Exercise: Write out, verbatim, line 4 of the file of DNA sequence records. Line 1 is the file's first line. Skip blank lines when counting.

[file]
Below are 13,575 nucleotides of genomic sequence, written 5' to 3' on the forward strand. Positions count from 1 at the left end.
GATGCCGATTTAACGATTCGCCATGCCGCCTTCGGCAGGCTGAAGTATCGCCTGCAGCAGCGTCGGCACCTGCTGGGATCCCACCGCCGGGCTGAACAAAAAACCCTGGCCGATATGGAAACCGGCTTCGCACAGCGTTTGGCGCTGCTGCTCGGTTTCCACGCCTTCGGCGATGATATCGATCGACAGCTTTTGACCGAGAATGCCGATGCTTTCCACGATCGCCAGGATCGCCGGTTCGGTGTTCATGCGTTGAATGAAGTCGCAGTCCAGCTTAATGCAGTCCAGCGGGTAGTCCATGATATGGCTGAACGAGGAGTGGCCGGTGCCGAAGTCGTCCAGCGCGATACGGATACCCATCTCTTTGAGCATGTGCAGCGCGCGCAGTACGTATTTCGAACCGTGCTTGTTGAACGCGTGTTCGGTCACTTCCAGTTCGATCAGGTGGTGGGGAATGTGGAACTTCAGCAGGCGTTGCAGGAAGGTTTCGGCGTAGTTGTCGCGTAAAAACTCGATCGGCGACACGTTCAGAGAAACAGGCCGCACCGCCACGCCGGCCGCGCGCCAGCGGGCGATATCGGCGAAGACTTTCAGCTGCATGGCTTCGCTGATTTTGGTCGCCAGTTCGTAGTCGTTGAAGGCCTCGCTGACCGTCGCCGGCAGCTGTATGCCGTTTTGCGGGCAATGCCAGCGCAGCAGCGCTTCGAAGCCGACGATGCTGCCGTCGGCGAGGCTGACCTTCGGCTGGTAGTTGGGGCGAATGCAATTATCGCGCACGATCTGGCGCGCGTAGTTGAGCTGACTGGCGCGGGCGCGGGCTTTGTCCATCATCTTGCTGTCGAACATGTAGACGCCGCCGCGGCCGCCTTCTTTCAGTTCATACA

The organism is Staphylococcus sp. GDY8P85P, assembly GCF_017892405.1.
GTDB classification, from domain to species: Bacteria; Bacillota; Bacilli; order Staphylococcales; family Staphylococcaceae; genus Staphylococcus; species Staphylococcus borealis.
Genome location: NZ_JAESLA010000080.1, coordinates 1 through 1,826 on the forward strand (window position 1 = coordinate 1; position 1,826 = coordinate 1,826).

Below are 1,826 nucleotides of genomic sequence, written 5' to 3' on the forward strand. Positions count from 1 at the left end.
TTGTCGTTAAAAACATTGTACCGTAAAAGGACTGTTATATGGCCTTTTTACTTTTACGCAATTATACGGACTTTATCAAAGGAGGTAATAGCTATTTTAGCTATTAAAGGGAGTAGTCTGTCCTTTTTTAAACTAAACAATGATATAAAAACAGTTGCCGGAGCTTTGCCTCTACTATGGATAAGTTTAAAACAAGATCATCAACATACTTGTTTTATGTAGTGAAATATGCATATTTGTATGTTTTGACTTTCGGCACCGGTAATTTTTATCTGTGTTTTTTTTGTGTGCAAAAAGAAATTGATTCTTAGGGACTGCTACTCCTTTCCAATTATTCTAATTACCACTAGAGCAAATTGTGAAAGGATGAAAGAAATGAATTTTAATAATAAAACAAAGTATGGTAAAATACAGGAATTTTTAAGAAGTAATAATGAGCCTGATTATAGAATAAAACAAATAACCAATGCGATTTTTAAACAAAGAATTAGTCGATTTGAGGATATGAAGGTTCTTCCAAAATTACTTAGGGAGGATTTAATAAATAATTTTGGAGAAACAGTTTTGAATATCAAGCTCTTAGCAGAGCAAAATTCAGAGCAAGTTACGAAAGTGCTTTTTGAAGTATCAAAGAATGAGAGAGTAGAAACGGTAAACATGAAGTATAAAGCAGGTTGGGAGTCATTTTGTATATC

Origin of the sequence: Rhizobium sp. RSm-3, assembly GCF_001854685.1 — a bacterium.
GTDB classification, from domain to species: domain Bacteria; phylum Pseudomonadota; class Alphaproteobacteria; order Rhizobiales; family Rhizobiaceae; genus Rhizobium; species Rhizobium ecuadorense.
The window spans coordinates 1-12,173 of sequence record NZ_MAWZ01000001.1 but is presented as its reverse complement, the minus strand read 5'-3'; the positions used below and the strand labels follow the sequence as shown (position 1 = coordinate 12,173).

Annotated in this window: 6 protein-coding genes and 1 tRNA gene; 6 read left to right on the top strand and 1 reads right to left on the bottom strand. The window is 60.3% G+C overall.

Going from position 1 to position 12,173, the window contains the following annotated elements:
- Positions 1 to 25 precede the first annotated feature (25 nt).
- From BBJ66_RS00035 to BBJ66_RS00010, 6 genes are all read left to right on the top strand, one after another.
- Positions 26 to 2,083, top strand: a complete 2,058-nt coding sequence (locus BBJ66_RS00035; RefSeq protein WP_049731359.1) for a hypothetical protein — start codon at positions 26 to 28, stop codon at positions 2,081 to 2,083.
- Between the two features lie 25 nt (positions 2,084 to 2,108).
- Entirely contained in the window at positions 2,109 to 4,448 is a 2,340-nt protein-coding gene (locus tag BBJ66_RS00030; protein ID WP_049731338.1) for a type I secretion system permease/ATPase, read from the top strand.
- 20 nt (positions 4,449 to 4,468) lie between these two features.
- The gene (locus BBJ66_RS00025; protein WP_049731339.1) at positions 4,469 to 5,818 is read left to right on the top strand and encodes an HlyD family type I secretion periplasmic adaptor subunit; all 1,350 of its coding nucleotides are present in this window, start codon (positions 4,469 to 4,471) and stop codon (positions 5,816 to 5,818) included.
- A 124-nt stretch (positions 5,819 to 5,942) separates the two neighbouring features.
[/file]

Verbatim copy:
GTDB classification, from domain to species: Bacteria; Bacillota; Bacilli; order Staphylococcales; family Staphylococcaceae; genus Staphylococcus; species Staphylococcus borealis.